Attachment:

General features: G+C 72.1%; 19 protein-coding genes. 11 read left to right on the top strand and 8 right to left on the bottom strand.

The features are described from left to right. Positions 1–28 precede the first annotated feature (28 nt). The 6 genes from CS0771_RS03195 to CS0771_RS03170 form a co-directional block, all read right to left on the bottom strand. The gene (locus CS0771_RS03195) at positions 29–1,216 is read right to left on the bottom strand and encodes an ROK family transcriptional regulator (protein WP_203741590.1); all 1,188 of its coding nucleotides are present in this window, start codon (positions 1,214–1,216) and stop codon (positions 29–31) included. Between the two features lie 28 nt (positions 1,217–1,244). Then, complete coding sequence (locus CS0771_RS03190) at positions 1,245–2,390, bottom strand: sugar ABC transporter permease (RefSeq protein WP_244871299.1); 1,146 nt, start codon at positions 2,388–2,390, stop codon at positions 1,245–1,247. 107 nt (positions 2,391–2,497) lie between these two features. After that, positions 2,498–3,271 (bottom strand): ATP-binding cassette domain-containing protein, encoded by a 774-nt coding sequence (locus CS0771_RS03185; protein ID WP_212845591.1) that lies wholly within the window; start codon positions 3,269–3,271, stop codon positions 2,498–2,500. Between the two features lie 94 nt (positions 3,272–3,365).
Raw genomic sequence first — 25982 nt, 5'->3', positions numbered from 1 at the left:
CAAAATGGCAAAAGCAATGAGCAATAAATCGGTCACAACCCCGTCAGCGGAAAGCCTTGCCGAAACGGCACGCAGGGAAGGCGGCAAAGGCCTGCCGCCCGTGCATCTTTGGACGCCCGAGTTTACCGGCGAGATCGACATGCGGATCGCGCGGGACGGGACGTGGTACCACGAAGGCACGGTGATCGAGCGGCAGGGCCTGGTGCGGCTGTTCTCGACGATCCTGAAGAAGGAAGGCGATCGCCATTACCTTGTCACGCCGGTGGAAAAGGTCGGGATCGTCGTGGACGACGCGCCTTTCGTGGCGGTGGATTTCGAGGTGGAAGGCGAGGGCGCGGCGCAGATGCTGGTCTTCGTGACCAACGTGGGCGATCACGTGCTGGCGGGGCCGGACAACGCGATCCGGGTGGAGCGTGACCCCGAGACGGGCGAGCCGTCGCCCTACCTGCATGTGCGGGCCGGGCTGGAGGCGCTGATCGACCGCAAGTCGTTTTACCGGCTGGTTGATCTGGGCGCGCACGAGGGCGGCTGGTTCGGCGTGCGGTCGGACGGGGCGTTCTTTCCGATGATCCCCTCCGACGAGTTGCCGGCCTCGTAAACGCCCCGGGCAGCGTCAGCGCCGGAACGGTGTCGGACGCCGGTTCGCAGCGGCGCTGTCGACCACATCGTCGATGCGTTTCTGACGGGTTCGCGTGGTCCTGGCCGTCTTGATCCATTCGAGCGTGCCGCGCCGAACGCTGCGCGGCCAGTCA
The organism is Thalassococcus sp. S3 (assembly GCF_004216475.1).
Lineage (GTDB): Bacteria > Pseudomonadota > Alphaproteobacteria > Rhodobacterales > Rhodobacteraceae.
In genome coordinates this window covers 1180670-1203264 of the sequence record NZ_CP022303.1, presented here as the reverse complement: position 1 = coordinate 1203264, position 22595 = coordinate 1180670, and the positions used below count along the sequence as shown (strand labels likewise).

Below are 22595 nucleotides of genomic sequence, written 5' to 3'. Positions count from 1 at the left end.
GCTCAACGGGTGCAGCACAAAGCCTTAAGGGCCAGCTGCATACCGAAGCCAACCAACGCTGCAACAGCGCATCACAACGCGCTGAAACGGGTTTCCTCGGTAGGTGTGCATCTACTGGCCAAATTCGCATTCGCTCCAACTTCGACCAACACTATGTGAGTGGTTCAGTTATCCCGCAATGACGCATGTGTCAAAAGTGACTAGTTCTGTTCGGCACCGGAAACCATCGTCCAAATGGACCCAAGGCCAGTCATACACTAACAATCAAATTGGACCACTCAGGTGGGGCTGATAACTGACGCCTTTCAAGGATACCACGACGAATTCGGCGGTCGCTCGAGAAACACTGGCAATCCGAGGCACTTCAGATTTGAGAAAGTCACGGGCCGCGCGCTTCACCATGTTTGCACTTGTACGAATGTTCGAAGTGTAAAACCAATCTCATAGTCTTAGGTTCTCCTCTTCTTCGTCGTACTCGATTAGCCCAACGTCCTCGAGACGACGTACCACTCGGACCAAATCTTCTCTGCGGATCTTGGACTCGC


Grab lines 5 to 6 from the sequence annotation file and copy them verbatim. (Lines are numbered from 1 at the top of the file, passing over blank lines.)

The organism is Thalassococcus sp. S3 (assembly GCF_004216475.1).
Lineage (GTDB): Bacteria > Pseudomonadota > Alphaproteobacteria > Rhodobacterales > Rhodobacteraceae.